Re. Winner-targeted testing. To me, loser-targeted testing makes reasonable sense. When a player loses, his tournament is over, it is probably the last chance to test him/her at that event. The winner will play in the following round, so there will be another opportunity to test him/her. Now clearly, winners should be randomly tested too, especially for doping violations which will remain traceable only for a short time. But loser-targeted testing is not as daft as it seems.

    Lastly, this “The reality is this is a cosy little club where media get access and everyone else gets rich.” This isn’t quite the case – and it might also be the factor that breaks open tennis’ secrets. People at the top of the game get rich. But further down the chain, much less so. Sponsorship and endorsements are heavily skewed to the top-20. Sergei Stakhovsky reckons after 10-12 years in the game, and he’s a guy who has been ranked inside the top-100 most of his career, he might end up $500k ahead. There is increasing inequality in tennis, and the guys outside the top 5% might be more willing to speak out if they feel the top players are getting preferential doping protection. If the ATP policy is to hang Troickis out to dry, one day one of these journeymen will break ranks about unfair treatment.

  10. Good article. True, at the 2013 AO Djokovic said he hadn’t had a blood test, not a urine test, and probably hadn’t had an out-of-comp test either. But plenty of facts were not pointed out in this article that could have been. At this same AO Djokovic took 5 long sets to beat Wawrinka in a slugfest finishing about 1am, then came back and beat Ferrer in 3 easy sets in the semi-final and made Ferrer (totally suspicious in my book, worked with TennisVal and Del Moral) look like an amateur! Djokovic hasn’t been as robotic since that tournament. Maybe the blood passport is partly responsible?

    As for the Tennis has a steroid problem website, since the new blog administrator took over a few years ago, it’s been nothing but unbiased facts and testing stats. The facts speak for themselves.

  11. Teresa Hughes · · Reply

    It baffles me how anybody can think tennis is clean. I have no doubts that Ferrer, Nadal and Djokovic are doped up to their eyeballs. Probably a few others as well. At some point tennis has got to address the farce that is Nadal. It is making tennis a laughing stock.

  12. After a couple of slower years, Roger has returned to his best at the late age of 33.

    Better living through chemistry?

    Sorry I could not resist.

    Just wanted to point out the obvious self serving hypocrisy in this article (unless I’m mistaken and the author is not obviously a Federer fan).

    For me, given that the average age of the professional tennis player continues to grow at an alarming rate, and the lack of effective testing, I wouldn’t be that shocked if all of them are doing something questionable including the “Top 4”.

  13. Doubter · · Reply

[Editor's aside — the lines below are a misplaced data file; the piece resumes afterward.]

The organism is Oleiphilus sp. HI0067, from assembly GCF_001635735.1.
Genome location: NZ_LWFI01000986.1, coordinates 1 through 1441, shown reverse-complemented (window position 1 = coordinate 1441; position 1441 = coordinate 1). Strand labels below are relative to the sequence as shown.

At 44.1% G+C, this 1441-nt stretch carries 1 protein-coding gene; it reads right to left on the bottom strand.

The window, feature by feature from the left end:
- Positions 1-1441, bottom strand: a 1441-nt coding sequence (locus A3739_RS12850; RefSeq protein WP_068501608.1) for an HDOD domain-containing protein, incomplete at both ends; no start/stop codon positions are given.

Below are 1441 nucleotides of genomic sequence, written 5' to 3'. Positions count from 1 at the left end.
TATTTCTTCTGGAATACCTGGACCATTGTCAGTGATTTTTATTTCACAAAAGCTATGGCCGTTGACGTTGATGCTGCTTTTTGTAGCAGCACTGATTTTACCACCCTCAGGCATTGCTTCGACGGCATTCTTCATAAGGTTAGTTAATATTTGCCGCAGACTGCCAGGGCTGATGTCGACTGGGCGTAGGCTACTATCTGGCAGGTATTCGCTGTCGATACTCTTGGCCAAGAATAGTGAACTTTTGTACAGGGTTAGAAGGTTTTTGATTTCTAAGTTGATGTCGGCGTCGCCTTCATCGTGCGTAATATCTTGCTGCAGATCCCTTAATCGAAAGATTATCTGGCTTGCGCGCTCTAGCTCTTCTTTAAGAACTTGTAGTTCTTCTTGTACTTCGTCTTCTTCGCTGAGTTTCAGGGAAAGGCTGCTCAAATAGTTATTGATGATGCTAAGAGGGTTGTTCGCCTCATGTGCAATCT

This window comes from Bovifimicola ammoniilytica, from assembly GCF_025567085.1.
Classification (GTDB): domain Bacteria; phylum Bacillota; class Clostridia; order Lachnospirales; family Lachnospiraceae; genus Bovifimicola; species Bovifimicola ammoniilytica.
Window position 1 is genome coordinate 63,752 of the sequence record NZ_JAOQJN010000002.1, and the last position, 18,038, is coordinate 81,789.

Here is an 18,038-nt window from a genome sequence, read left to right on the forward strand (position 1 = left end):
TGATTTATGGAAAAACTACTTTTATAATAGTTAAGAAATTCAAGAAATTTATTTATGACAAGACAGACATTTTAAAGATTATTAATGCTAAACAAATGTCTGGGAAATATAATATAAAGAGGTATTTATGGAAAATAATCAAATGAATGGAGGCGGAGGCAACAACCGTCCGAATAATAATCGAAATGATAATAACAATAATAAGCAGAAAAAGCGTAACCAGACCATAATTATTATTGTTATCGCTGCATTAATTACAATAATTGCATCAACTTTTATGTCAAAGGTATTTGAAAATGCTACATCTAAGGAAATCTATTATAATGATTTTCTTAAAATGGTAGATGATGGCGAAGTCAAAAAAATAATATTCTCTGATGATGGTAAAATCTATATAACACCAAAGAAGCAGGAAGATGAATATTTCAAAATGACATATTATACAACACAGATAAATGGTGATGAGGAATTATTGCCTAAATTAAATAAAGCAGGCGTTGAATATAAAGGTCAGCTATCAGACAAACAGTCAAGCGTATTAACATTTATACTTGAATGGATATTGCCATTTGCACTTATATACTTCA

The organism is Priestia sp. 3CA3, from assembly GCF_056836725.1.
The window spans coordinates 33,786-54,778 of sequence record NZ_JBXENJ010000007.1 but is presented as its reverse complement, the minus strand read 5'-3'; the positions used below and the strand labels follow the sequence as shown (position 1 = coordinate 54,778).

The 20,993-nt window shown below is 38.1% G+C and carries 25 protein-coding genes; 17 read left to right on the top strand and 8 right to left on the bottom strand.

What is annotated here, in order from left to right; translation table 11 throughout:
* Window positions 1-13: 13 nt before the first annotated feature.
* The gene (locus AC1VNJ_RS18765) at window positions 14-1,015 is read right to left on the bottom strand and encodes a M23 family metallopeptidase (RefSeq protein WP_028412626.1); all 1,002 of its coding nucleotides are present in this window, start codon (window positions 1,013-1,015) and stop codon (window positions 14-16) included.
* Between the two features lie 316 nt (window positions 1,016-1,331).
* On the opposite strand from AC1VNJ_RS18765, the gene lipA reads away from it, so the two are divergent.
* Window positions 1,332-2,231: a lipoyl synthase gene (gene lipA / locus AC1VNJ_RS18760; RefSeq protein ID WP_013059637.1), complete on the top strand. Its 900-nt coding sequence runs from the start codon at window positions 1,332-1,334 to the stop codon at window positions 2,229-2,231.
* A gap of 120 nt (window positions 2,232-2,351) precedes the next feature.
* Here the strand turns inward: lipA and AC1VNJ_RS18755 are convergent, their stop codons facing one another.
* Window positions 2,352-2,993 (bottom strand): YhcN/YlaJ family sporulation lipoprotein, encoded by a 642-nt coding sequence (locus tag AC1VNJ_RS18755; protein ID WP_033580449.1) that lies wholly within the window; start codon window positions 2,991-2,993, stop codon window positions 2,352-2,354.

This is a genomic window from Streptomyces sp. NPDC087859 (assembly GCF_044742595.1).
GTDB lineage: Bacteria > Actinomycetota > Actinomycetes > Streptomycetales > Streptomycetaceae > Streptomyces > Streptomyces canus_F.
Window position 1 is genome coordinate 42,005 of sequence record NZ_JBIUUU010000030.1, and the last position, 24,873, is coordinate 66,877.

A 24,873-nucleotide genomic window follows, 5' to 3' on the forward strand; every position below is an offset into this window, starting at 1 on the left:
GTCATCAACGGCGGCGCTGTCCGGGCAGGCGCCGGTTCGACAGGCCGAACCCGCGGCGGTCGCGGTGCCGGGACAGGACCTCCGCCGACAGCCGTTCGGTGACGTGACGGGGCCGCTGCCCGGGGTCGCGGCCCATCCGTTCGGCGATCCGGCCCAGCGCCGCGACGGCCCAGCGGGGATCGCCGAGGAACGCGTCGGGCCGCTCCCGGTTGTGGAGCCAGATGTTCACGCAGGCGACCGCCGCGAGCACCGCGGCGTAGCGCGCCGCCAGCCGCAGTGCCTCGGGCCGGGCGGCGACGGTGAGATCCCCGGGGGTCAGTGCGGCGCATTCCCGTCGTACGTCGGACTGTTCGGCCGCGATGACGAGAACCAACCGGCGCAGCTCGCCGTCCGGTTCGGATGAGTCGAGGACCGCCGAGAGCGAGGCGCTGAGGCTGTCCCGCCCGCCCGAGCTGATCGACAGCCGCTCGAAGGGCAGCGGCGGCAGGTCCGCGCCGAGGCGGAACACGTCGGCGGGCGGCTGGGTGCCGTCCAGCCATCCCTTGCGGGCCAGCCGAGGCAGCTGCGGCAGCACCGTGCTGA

As a long-time cycling fan, you here that are denying that there is a doping problem in tennis are being willfully naïve. If something is too good to be true in sport, it usually is. Lance Armstrong, the entire NFL, numerous track and field stars (some major ones yet uncaught), Marion Jones…..the list is near endless. There is certainly doping in tennis, and the guys at the top of the sport are definitely doing it.

  14. So, Murray lost because Djokovic doped? This is where articles like these lose credibility. Fitness is the one area where Murray has had an advantage over Novak (see: USO’12). It doesn’t shock me when a skinny guy can run forever. It does surprise me when a muscular guy can run forever; how do you gain mass while doing tons of cardio? Murray is Arnold compared to Novakl look at his transformation under Lendl. And don’t get me started on certain Spaniards.
    And tennis is one sport where accusations from other players whould be more common, if dpoing were widespread. There is no team to cut you or blackball you if you’re a whistleblower.
    Having said all that, would it shock me if Novak doped, at least in 2011? No, I’m past being shocked. But I love the Anglo (especially British) press selectively picking targets that suit them.

    1. Ireland is neither Anglo nor British.

  15. […] A really good article, by Ewan MacKenna, about tennis, drug testing, the lack of drug testing and the shortcomings with the system – A racket with no net […]

  16. Friends Forever · · Reply

    Indeed. It’s clear that Federer’s almost superhuman domination of the sport in the mid 2000s is due to PEDs. How much he’s taken and how well he’s concealed it we may never know.

  17. If anyone near the top in tennis is clean, it’s Federer. His game of skill, touch, anticipation, economy of movement, imagination and strategic intelligence would be more likely to suffer from PEDs than to profit from them.
    If, on the other hand, your game depends on stamina, strength of shot and dogged determination, then you need PEDs to remain at the top in tennis. Sad to say.

  18. If anyone near the top in tennis is clean, it’s Federer. A game that depends on skill, touch, anticipation, economy of movement, imagination and strategic intelligence is more likely to suffer from PEDs than to profit from them.
    If, on the other hand, your game depends on stamina, strength of shot and dogged determination, then you need PEDs to stay at the top in tennis. Sad to say.

    1. Dean Dalton · · Reply

      Federer wouldnt happen to be your favourite player would he?

  19. Hi there to every , since I am genuinely eager of
    reading this weblog’s post to be updated regularly. It includes nice

  20. Caroline Haskard · · Reply

    Interesting plummet in Djokovic’s career since Sharapova was done. Just saying…bit like his sudden and dramatic improvement in staying power from 2011.